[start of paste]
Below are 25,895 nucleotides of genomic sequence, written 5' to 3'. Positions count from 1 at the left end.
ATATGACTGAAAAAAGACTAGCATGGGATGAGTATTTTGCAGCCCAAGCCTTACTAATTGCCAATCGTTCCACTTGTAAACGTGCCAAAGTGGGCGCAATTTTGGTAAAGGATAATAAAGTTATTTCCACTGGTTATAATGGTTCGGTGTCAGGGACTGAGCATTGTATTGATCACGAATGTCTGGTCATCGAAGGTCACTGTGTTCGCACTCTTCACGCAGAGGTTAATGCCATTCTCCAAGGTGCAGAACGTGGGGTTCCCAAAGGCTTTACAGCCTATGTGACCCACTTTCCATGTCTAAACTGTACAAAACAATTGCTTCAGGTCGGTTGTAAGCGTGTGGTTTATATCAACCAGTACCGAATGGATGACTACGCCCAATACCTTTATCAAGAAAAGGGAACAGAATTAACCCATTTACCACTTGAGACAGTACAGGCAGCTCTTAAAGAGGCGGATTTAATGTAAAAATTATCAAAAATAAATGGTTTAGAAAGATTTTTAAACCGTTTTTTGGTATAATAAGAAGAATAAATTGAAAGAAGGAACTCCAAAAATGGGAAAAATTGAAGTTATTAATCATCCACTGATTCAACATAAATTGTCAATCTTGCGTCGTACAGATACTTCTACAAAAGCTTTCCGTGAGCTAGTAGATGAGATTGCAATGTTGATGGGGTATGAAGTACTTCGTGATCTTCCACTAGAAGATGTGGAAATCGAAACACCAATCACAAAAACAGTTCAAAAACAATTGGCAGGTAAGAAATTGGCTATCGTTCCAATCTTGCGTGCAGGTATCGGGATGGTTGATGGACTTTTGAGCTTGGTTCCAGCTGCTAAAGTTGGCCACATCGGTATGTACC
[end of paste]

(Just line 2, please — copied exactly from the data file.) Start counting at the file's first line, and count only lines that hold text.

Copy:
ATATGACTGAAAAAAGACTAGCATGGGATGAGTATTTTGCAGCCCAAGCCTTACTAATTGCCAATCGTTCCACTTGTAAACGTGCCAAAGTGGGCGCAATTTTGGTAAAGGATAATAAAGTTATTTCCACTGGTTATAATGGTTCGGTGTCAGGGACTGAGCATTGTATTGATCACGAATGTCTGGTCATCGAAGGTCACTGTGTTCGCACTCTTCACGCAGAGGTTAATGCCATTCTCCAAGGTGCAGAACGTGGGGTTCCCAAAGGCTTTACAGCCTATGTGACCCACTTTCCATGTCTAAACTGTACAAAACAATTGCTTCAGGTCGGTTGTAAGCGTGTGGTTTATATCAACCAGTACCGAATGGATGACTACGCCCAATACCTTTATCAAGAAAAGGGAACAGAATTAACCCATTTACCACTTGAGACAGTACAGGCAGCTCTTAAAGAGGCGGATTTAATGTAAAAATTATCAAAAATAAATGGTTTAGAAAGATTTTTAAACCGTTTTTTGGTATAATAAGAAGAATAAATTGAAAGAAGGAACTCCAAAAATGGGAAAAATTGAAGTTATTAATCATCCACTGATTCAACATAAATTGTCAATCTTGCGTCGTACAGATACTTCTACAAAAGCTTTCCGTGAGCTAGTAGATGAGATTGCAATGTTGATGGGGTATGAAGTACTTCGTGATCTTCCACTAGAAGATGTGGAAATCGAAACACCAATCACAAAAACAGTTCAAAAACAATTGGCAGGTAAGAAATTGGCTATCGTTCCAATCTTGCGTGCAGGTATCGGGATGGTTGATGGACTTTTGAGCTTGGTTCCAGCTGCTAAAGTTGGCCACATCGGTATGTACC